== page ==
October 19, 2010
I Love My Hair
I saw this today and loved it. I read the criticisms and, honestly, I still love it!
Let's be realistic-- We can wax on eloquently about the hairstyles that this little muppet has. We can discuss that she sings one thing and her hair is doing something else. Or we could just be happy that Sesame Street produced such a cute, affirming video for African-American girls who have hair envy.
I don't think the Sesame Street crowd notices that our lovely muppet's hair gets a 'relaxed' look halfway through for a few seconds or that she gets incredibly long braided extensions towards the end. She's singing about loving her afro and cornrows. She's a lovable muppet! How could you be so upset and read into this song so much as to get angry. This is a great thing for my afro-wearing daughter to see! Affirmation that she does have wonderful hair that she can wear in so many amazing styles. It's great.
The story behind the video makes it even better. Here's the article from NPR:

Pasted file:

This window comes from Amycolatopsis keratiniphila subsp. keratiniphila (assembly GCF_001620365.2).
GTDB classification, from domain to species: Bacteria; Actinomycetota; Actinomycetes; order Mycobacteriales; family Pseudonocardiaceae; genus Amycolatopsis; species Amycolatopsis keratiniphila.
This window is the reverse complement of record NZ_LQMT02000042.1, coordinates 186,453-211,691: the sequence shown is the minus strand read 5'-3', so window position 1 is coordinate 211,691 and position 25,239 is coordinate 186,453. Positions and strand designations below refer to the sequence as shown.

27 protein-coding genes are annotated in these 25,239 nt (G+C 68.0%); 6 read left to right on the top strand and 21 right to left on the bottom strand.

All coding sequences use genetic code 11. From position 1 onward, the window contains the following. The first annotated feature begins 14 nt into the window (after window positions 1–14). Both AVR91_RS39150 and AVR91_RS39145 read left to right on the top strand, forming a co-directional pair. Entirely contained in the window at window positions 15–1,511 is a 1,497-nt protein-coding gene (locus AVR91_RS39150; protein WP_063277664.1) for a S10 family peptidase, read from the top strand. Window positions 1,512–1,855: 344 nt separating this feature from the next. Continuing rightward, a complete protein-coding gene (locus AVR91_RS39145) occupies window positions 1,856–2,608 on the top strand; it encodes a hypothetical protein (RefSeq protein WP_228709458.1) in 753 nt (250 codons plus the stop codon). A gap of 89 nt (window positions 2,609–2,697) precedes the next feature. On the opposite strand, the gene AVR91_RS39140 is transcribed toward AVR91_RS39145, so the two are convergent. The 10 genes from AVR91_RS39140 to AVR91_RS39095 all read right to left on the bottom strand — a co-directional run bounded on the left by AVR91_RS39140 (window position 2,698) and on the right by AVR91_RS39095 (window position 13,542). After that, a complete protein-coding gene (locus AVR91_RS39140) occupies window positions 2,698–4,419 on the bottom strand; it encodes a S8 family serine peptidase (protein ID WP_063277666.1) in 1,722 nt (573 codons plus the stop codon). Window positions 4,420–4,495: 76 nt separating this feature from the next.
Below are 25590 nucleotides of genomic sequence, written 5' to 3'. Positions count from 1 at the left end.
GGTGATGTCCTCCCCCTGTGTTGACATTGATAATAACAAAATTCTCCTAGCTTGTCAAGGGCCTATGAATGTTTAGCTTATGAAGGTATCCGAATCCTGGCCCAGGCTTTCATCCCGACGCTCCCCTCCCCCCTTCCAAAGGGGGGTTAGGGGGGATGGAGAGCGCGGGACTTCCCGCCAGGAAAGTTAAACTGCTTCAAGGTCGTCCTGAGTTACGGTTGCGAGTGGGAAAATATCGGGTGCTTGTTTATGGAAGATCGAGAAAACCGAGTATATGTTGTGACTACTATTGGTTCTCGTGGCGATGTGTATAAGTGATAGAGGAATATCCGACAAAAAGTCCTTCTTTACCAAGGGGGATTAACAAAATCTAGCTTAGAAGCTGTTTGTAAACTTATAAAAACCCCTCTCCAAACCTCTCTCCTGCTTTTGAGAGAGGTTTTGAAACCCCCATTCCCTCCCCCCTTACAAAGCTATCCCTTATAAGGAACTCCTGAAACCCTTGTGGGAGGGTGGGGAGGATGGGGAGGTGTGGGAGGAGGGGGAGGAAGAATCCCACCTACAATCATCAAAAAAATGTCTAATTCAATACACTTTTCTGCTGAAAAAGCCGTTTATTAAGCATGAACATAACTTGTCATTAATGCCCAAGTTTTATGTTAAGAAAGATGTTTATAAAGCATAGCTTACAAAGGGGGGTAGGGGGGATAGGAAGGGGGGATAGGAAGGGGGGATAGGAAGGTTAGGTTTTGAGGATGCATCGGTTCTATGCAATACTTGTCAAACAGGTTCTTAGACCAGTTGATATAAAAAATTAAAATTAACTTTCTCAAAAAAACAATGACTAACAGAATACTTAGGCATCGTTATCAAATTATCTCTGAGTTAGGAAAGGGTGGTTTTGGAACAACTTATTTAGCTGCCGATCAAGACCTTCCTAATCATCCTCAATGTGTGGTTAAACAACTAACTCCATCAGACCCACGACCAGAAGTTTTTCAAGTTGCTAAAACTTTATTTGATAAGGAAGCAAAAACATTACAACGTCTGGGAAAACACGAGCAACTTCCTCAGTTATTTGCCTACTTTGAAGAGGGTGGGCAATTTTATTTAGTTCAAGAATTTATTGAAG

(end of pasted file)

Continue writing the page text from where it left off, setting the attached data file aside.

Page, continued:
A little Muppet girl has started a sensation. The unnamed puppet with an afro sings a love song to her hair.
"I Love My Hair" debuted on the Oct. 4 episode of Sesame Street. It was posted on the show's YouTube page — and then women began posting the video on their Facebook pages.
African-American bloggers wrote that it brought them to tears because of the message it sends to young black girls.
Joey Mazzarino, the head writer of Sesame Street, is also a Muppeteer who wrote the song for his daughter. Mazzarino is Italian. He and his wife adopted their 5-year-old daughter, Segi, from Ethiopia when she was a year old.
Mazzarino says he wrote the song after noticing his daughter playing with dolls.
"She wanted to have long blond hair and straight hair, and she wanted to be able to bounce it around," he tells NPR's Melissa Block.
Mazzarino says he began to get worried, but he thought it was only a problem that white parents of African-American children have. Then he realized the problem was much larger.
In writing the song, he wanted to say in song what he says to his daughter: "Your hair is great. You can put it in ponytails. You can put it in cornrows. I wish I had hair like you."
That simple message has caused an outpouring of responses from women. Mazzarino got a call from an African woman who told him the song brought her to tears. "I was amazed, 'cause I sort of wrote this little thing for my daughter, and here this adult woman, it touched her," he says.
Mazzarino says he's happy to report that Segi loves the song — and her hair.